Senior Remediation Specialist, Antea Group
Jack Sheldon, a remediation expert for Antea Group, has more than 35 years of experience as a project, program, and technical director. He has specialized in the field application of various types of bioremediation and chemical oxidation/reduction systems, with personal involvement in 27 first‐type remediation projects in their respective states. He has completed remediation projects in all 50 states and more than three dozen locations abroad. Jack has provided global remediation, microbiology, and regulatory negotiation services for many government and commercial clients on concerns of soil, sediment, air, and groundwater. He has worked extensively with site investigations, prepared various environmental reports, and successfully managed numerous projects and technology programs. He works regularly with investigation tools including MIP, HPT, LIF, UVOST, ROST, and FLUTe™. His primary expertise has been in the identification/selection of remediation technologies for projects and the monitoring of those technologies. Jack has designed, implemented, and supervised hundreds of treatability/pilot studies comparing technologies. He is actively involved in the design, equipment selection, monitoring, supervision, and peer review of full‐scale remediation projects using a broad array of technologies.
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Testing a Sorption/BioAmendment Combination in an Excavation Supported by Molecular Biological Tools
Many amendments have historically been applied in excavations at remediation sites. Ideally, the amendments would contact groundwater infiltrating the excavation leading to treatment of residual mass not accessed by soil removal. When first introduced, the liquid carbon sorptive product, PetroFix® (including a nitrate/sulfate electron acceptor blend), was developed for in situ injection grids and plume retarding barriers but use in an excavation was not initially contemplated.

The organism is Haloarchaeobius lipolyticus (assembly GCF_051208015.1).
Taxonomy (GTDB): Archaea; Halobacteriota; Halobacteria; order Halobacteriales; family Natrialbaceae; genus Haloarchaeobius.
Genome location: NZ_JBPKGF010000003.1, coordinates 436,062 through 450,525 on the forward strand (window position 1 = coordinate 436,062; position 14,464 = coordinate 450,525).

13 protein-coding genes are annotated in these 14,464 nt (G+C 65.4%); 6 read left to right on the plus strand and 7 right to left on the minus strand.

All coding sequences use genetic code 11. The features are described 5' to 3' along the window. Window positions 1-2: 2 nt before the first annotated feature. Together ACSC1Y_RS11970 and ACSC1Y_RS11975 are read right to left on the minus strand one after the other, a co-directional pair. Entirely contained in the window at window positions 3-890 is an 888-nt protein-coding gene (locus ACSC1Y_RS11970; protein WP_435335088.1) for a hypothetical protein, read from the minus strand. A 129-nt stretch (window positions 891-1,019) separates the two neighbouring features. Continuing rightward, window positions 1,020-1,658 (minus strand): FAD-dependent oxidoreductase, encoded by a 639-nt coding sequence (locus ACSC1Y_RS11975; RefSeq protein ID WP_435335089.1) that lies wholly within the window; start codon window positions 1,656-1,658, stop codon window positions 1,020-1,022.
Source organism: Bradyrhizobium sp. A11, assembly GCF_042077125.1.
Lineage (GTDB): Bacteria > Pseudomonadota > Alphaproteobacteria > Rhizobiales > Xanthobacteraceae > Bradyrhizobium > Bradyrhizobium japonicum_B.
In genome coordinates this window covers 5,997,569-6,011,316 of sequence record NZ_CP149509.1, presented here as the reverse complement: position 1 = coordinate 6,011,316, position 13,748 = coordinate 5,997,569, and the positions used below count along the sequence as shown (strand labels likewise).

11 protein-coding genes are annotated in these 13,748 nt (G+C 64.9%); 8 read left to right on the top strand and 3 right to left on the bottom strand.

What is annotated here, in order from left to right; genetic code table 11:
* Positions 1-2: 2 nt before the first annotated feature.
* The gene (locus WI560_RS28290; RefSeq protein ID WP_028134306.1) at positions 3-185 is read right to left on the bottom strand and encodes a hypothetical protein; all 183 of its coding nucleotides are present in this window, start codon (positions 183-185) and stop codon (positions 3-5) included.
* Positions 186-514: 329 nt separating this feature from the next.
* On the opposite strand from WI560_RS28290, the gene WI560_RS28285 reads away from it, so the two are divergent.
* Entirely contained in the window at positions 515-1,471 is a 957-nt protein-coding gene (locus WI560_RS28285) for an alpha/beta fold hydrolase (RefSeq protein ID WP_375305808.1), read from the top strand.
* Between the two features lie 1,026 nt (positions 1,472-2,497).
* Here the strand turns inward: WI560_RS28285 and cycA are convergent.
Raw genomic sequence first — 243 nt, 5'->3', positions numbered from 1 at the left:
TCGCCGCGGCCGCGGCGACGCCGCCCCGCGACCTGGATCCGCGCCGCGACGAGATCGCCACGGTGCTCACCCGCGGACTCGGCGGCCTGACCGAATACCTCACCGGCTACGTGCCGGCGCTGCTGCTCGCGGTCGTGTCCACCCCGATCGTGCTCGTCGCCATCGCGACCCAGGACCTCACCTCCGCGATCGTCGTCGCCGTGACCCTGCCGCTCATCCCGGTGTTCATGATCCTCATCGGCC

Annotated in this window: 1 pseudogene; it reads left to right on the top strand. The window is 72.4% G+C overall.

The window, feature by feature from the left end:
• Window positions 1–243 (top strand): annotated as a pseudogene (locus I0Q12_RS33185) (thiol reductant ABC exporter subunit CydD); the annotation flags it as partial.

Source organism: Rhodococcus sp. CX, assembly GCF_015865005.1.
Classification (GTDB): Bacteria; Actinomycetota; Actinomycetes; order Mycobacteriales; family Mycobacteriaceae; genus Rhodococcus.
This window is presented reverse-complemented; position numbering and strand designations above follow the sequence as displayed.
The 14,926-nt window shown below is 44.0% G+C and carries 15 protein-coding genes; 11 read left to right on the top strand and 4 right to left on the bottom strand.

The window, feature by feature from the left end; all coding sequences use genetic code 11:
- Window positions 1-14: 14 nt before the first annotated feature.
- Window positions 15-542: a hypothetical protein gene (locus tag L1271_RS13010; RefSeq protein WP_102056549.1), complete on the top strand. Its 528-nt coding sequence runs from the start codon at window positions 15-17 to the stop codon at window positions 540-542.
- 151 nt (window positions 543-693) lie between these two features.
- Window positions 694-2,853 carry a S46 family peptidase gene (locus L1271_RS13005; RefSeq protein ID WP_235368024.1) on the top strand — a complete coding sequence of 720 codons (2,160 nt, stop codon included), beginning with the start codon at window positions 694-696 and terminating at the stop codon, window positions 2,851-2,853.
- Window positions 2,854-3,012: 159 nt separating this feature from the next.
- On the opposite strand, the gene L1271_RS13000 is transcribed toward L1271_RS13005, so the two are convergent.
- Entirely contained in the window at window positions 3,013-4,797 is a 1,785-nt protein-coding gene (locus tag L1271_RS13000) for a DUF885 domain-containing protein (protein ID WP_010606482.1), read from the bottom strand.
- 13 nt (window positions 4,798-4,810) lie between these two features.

At a former convenience store site, slow release oxygen pellets were proposed for residual treatment in the excavation. Demonstrating the efficacy of three electron acceptors in addition to the sorption effects of the carbon product was intriguing. Following excavation, new monitoring wells within and outside the footprint of the excavation were installed to monitor for reductions in BTEX concentrations and changes in geochemistry, field parameters, and microbial profile/gene functions using Molecular Biological Tools quarterly over a one year period. The microbial results were especially important in showing increased microbial growth and gene expression linked to degradation.
A total of 1800 cubic yards of soil was excavated, and a spray application of the amendment was made across the most impacted sides and base locations of the excavation. Later, a faster technique using a front-end loader and drums of amendment allowed a “painting” of the remaining walls and base. In total, 3600 pounds of sorptive media/electron acceptors and 1000 pounds of slow release oxygen pellets were applied to the excavation. After one year of monitoring, the site achieved regulatory closure with the aid of the amendment. A discussion of the site history/conditions, field activities, lessons learned with different amendment application techniques, and a summary of remediation results will be provided.